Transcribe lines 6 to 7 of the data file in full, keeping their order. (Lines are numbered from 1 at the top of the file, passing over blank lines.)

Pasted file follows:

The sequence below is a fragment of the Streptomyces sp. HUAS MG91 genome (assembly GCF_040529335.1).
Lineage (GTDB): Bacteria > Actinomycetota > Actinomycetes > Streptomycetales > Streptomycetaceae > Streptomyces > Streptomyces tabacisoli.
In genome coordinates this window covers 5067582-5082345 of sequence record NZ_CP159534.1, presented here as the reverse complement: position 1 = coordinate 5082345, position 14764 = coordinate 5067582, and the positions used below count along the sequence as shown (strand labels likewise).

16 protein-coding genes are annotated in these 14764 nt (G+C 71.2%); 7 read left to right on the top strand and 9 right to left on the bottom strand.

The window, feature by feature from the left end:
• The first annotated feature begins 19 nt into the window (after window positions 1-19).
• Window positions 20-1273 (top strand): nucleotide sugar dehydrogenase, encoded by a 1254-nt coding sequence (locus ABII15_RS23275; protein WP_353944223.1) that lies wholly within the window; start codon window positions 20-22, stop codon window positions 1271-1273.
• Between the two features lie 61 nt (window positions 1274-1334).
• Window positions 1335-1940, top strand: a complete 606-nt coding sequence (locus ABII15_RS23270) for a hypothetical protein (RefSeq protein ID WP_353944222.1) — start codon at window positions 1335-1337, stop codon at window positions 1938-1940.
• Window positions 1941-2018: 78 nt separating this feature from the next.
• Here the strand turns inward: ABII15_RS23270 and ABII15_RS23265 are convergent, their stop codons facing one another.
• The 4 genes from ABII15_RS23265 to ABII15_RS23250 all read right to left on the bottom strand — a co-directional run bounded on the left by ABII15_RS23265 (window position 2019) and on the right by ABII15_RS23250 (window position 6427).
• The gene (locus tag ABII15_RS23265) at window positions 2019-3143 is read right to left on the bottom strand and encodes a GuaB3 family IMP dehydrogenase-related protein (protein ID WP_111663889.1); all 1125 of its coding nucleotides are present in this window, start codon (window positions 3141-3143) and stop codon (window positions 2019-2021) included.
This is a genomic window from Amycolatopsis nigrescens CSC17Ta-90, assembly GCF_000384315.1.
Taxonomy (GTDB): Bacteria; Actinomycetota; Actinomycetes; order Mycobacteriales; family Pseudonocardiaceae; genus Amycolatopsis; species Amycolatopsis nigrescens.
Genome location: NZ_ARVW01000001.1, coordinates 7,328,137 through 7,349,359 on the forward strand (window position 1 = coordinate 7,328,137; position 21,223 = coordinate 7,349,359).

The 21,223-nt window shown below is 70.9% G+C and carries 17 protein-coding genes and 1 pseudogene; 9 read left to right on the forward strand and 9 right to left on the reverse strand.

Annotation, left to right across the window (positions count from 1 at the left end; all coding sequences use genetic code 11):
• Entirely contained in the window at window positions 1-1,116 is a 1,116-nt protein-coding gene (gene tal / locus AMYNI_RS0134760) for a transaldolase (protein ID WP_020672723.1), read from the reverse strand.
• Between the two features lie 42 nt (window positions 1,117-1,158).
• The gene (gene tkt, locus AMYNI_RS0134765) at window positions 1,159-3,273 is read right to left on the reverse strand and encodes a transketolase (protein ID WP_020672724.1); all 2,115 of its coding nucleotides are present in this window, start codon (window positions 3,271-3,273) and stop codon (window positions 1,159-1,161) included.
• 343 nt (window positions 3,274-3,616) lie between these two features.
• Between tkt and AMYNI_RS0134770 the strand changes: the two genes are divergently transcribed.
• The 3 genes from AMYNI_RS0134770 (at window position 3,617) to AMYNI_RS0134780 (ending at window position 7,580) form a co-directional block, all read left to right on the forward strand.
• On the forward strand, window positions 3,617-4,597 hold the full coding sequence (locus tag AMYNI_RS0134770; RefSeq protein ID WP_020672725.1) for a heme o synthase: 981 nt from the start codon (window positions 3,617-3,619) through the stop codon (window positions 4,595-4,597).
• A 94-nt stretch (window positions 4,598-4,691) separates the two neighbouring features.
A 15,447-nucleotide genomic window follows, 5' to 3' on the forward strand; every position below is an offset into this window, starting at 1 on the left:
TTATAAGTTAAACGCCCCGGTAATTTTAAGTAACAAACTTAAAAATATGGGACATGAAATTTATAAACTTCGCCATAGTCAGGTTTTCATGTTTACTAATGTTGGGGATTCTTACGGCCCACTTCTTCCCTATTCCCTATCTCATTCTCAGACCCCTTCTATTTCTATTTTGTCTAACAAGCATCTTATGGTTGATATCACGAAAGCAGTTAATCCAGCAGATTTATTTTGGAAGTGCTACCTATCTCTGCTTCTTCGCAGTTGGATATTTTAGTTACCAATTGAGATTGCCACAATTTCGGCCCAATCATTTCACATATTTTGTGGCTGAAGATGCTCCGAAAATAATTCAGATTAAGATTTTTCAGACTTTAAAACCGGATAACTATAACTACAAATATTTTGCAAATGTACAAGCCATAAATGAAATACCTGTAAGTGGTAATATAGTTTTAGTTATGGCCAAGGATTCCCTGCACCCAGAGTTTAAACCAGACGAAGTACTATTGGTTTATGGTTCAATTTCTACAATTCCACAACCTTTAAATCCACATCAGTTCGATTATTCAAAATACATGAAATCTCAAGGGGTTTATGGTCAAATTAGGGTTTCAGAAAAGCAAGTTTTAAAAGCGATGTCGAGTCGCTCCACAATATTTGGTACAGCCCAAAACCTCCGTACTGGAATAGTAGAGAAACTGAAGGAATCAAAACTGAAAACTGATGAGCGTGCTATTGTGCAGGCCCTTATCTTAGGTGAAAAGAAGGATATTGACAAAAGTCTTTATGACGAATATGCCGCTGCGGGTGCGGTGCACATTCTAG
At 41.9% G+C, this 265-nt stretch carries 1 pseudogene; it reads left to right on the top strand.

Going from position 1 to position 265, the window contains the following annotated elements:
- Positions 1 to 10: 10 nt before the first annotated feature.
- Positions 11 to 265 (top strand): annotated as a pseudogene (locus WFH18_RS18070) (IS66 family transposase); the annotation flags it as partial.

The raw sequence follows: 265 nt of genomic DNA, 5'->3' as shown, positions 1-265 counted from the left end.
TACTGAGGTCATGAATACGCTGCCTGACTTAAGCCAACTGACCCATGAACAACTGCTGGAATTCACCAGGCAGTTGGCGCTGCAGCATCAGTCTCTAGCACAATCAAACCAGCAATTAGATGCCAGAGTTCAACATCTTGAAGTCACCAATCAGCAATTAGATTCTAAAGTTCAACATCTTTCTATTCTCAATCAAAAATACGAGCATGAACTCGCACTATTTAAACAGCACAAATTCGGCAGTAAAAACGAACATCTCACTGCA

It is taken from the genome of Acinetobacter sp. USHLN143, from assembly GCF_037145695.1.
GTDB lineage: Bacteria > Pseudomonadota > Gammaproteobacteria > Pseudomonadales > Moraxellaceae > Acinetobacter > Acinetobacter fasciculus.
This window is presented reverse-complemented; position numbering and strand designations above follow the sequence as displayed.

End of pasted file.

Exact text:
• The first annotated feature begins 19 nt into the window (after window positions 1-19).
• Window positions 20-1273 (top strand): nucleotide sugar dehydrogenase, encoded by a 1254-nt coding sequence (locus ABII15_RS23275; protein WP_353944223.1) that lies wholly within the window; start codon window positions 20-22, stop codon window positions 1271-1273.